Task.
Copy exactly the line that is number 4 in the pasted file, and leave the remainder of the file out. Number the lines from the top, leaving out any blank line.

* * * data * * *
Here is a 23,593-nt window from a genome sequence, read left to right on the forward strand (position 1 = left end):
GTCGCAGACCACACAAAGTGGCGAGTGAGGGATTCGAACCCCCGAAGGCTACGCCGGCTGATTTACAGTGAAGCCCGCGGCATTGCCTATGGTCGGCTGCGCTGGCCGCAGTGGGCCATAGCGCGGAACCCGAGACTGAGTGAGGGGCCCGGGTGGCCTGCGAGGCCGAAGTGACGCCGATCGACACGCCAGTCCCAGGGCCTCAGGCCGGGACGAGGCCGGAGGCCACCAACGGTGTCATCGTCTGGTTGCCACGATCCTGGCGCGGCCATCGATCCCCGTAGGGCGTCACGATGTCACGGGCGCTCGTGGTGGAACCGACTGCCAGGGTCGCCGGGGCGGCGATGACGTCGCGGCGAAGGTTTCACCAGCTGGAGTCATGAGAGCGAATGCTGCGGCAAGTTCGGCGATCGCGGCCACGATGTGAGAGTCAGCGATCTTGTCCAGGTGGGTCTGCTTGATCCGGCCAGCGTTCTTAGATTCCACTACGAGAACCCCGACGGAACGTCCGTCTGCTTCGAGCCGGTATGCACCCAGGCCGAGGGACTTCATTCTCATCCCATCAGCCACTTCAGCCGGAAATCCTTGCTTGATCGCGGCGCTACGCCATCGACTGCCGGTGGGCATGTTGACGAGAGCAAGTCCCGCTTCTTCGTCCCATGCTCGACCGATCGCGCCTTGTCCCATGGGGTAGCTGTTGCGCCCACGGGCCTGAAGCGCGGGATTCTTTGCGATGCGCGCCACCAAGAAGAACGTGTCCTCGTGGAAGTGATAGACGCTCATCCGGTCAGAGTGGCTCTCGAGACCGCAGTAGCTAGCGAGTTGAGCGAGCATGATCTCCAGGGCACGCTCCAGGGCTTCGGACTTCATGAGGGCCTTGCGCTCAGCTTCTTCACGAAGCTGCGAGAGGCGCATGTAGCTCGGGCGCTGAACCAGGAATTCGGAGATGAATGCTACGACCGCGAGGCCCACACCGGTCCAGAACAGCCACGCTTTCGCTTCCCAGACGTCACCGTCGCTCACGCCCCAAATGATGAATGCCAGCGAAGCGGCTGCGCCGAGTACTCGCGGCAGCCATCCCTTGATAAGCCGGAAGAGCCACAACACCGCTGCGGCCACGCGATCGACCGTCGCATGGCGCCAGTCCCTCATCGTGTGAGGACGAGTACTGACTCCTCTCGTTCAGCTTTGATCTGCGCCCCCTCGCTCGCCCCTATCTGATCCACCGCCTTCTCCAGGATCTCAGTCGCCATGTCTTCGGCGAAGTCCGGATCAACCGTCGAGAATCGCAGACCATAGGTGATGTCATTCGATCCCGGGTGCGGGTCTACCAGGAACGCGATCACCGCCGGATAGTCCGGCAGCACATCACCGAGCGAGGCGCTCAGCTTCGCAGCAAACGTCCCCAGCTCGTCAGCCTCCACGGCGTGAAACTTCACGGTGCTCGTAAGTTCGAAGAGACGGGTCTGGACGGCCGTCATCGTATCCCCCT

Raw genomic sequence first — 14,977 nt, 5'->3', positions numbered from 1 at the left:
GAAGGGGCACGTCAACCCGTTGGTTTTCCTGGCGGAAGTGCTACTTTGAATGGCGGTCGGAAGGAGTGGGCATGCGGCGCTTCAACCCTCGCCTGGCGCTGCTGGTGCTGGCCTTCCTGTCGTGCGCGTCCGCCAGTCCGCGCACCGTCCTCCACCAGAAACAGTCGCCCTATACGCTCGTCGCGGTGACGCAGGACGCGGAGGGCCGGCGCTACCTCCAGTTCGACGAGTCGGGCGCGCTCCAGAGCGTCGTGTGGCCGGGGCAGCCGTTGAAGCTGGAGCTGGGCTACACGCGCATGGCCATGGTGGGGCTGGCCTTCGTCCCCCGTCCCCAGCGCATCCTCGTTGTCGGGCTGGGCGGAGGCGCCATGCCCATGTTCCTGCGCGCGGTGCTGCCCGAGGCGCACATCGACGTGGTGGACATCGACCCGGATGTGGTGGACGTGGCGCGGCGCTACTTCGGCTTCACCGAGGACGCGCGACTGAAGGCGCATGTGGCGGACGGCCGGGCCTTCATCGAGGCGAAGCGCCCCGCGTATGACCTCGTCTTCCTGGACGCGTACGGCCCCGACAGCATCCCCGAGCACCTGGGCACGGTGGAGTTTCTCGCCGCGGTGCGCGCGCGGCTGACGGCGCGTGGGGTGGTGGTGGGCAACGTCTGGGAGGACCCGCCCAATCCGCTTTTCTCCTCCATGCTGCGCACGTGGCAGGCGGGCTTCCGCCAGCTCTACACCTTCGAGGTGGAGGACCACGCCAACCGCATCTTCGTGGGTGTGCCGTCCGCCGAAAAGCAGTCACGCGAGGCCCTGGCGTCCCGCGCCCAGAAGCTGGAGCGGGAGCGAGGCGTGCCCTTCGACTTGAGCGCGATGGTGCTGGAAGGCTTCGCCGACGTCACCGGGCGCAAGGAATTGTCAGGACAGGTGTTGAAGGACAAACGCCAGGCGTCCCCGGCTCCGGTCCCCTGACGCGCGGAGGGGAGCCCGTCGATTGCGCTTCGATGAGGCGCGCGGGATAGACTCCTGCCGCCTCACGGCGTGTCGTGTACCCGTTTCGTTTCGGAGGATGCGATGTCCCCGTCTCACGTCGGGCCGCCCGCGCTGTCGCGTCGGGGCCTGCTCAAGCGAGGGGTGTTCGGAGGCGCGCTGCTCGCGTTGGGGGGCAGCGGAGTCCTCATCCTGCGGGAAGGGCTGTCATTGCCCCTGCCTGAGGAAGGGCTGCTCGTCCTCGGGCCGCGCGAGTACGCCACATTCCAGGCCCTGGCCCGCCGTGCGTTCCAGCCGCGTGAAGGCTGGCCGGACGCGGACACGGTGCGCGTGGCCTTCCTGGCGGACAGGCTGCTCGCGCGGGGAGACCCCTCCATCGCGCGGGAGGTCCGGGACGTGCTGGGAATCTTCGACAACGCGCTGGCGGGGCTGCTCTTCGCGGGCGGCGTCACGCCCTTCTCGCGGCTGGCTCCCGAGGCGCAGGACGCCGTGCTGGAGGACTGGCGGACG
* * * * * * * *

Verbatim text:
GAAGGGGCACGTCAACCCGTTGGTTTTCCTGGCGGAAGTGCTACTTTGAATGGCGGTCGGAAGGAGTGGGCATGCGGCGCTTCAACCCTCGCCTGGCGCTGCTGGTGCTGGCCTTCCTGTCGTGCGCGTCCGCCAGTCCGCGCACCGTCCTCCACCAGAAACAGTCGCCCTATACGCTCGTCGCGGTGACGCAGGACGCGGAGGGCCGGCGCTACCTCCAGTTCGACGAGTCGGGCGCGCTCCAGAGCGTCGTGTGGCCGGGGCAGCCGTTGAAGCTGGAGCTGGGCTACACGCGCATGGCCATGGTGGGGCTGGCCTTCGTCCCCCGTCCCCAGCGCATCCTCGTTGTCGGGCTGGGCGGAGGCGCCATGCCCATGTTCCTGCGCGCGGTGCTGCCCGAGGCGCACATCGACGTGGTGGACATCGACCCGGATGTGGTGGACGTGGCGCGGCGCTACTTCGGCTTCACCGAGGACGCGCGACTGAAGGCGCATGTGGCGGACGGCCGGGCCTTCATCGAGGCGAAGCGCCCCGCGTATGACCTCGTCTTCCTGGACGCGTACGGCCCCGACAGCATCCCCGAGCACCTGGGCACGGTGGAGTTTCTCGCCGCGGTGCGCGCGCGGCTGACGGCGCGTGGGGTGGTGGTGGGCAACGTCTGGGAGGACCCGCCCAATCCGCTTTTCTCCTCCATGCTGCGCACGTGGCAGGCGGGCTTCCGCCAGCTCTACACCTTCGAGGTGGAGGACCACGCCAACCGCATCTTCGTGGGTGTGCCGTCCGCCGAAAAGCAGTCACGCGAGGCCCTGGCGTCCCGCGCCCAGAAGCTGGAGCGGGAGCGAGGCGTGCCCTTCGACTTGAGCGCGATGGTGCTGGAAGGCTTCGCCGACGTCACCGGGCGCAAGGAATTGTCAGGACAGGTGTTGAAGGACAAACGCCAGGCGTCCCCGGCTCCGGTCCCCTGACGCGCGGAGGGGAGCCCGTCGATTGCGCTTCGATGAGGCGCGCGGGATAGACTCCTGCCGCCTCACGGCGTGTCGTGTACCCGTTTCGTTTCGGAGGATGCGATGTCCCCGTCTCACGTCGGGCCGCCCGCGCTGTCGCGTCGGGGCCTGCTCAAGCGAGGGGTGTTCGGAGGCGCGCTGCTCGCGTTGGGGGGCAGCGGAGTCCTCATCCTGCGGGAAGGGCTGTCATTGCCCCTGCCTGAGGAAGGGCTGCTCGTCCTCGGGCCGCGCGAGTACGCCACATTCCAGGCCCTGGCCCGCCGTGCGTTCCAGCCGCGTGAAGGCTGGCCGGACGCGGACACGGTGCGCGTGGCCTTCCTGGCGGACAGGCTGCTCGCGCGGGGAGACCCCTCCATCGCGCGGGAGGTCCGGGACGTGCTGGGAATCTTCGACAACGCGCTGGCGGGGCTGCTCTTCGCGGGCGGCGTCACGCCCTTCTCGCGGCTGGCTCCCGAGGCGCAGGACGCCGTGCTGGAGGACTGGCGGACG